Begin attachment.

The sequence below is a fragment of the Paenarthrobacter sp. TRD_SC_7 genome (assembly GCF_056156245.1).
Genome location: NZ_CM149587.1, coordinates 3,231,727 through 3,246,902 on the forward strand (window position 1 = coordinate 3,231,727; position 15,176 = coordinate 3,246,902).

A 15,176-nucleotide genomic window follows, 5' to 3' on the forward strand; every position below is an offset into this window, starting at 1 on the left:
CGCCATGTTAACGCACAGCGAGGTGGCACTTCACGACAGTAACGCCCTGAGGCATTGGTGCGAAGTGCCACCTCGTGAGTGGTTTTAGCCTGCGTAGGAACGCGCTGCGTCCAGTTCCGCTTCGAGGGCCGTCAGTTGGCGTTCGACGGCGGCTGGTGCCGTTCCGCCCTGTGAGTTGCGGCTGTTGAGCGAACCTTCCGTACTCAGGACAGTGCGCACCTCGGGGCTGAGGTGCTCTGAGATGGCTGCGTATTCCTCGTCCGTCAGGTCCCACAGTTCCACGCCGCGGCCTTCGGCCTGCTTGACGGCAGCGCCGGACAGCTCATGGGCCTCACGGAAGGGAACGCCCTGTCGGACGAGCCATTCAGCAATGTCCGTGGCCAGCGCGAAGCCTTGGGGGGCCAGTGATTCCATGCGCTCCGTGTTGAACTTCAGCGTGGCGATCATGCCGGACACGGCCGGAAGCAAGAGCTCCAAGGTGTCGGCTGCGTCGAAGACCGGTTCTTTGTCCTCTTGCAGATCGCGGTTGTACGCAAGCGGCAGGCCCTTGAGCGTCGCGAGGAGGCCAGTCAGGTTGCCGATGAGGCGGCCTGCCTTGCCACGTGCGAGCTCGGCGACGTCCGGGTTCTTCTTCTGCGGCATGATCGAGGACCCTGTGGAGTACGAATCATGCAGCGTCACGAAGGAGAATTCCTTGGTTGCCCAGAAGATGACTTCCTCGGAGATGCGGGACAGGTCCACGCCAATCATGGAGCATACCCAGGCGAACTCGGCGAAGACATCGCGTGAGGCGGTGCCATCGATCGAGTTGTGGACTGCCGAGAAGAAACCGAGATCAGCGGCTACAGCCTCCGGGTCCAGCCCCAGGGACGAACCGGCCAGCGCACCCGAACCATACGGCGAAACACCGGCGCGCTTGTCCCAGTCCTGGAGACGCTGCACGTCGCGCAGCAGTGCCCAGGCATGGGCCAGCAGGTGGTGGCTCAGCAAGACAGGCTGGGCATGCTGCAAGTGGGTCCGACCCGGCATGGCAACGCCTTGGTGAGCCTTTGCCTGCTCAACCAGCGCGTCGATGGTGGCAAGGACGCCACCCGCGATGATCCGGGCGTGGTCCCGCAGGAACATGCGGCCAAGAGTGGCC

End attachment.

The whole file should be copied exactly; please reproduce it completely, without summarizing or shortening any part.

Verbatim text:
The sequence below is a fragment of the Paenarthrobacter sp. TRD_SC_7 genome (assembly GCF_056156245.1).
Genome location: NZ_CM149587.1, coordinates 3,231,727 through 3,246,902 on the forward strand (window position 1 = coordinate 3,231,727; position 15,176 = coordinate 3,246,902).

A 15,176-nucleotide genomic window follows, 5' to 3' on the forward strand; every position below is an offset into this window, starting at 1 on the left:
CGCCATGTTAACGCACAGCGAGGTGGCACTTCACGACAGTAACGCCCTGAGGCATTGGTGCGAAGTGCCACCTCGTGAGTGGTTTTAGCCTGCGTAGGAACGCGCTGCGTCCAGTTCCGCTTCGAGGGCCGTCAGTTGGCGTTCGACGGCGGCTGGTGCCGTTCCGCCCTGTGAGTTGCGGCTGTTGAGCGAACCTTCCGTACTCAGGACAGTGCGCACCTCGGGGCTGAGGTGCTCTGAGATGGCTGCGTATTCCTCGTCCGTCAGGTCCCACAGTTCCACGCCGCGGCCTTCGGCCTGCTTGACGGCAGCGCCGGACAGCTCATGGGCCTCACGGAAGGGAACGCCCTGTCGGACGAGCCATTCAGCAATGTCCGTGGCCAGCGCGAAGCCTTGGGGGGCCAGTGATTCCATGCGCTCCGTGTTGAACTTCAGCGTGGCGATCATGCCGGACACGGCCGGAAGCAAGAGCTCCAAGGTGTCGGCTGCGTCGAAGACCGGTTCTTTGTCCTCTTGCAGATCGCGGTTGTACGCAAGCGGCAGGCCCTTGAGCGTCGCGAGGAGGCCAGTCAGGTTGCCGATGAGGCGGCCTGCCTTGCCACGTGCGAGCTCGGCGACGTCCGGGTTCTTCTTCTGCGGCATGATCGAGGACCCTGTGGAGTACGAATCATGCAGCGTCACGAAGGAGAATTCCTTGGTTGCCCAGAAGATGACTTCCTCGGAGATGCGGGACAGGTCCACGCCAATCATGGAGCATACCCAGGCGAACTCGGCGAAGACATCGCGTGAGGCGGTGCCATCGATCGAGTTGTGGACTGCCGAGAAGAAACCGAGATCAGCGGCTACAGCCTCCGGGTCCAGCCCCAGGGACGAACCGGCCAGCGCACCCGAACCATACGGCGAAACACCGGCGCGCTTGTCCCAGTCCTGGAGACGCTGCACGTCGCGCAGCAGTGCCCAGGCATGGGCCAGCAGGTGGTGGCTCAGCAAGACAGGCTGGGCATGCTGCAAGTGGGTCCGACCCGGCATGGCAACGCCTTGGTGAGCCTTTGCCTGCTCAACCAGCGCGTCGATGGTGGCAAGGACGCCACCCGCGATGATCCGGGCGTGGTCCCGCAGGAACATGCGGCCAAGAGTGGCC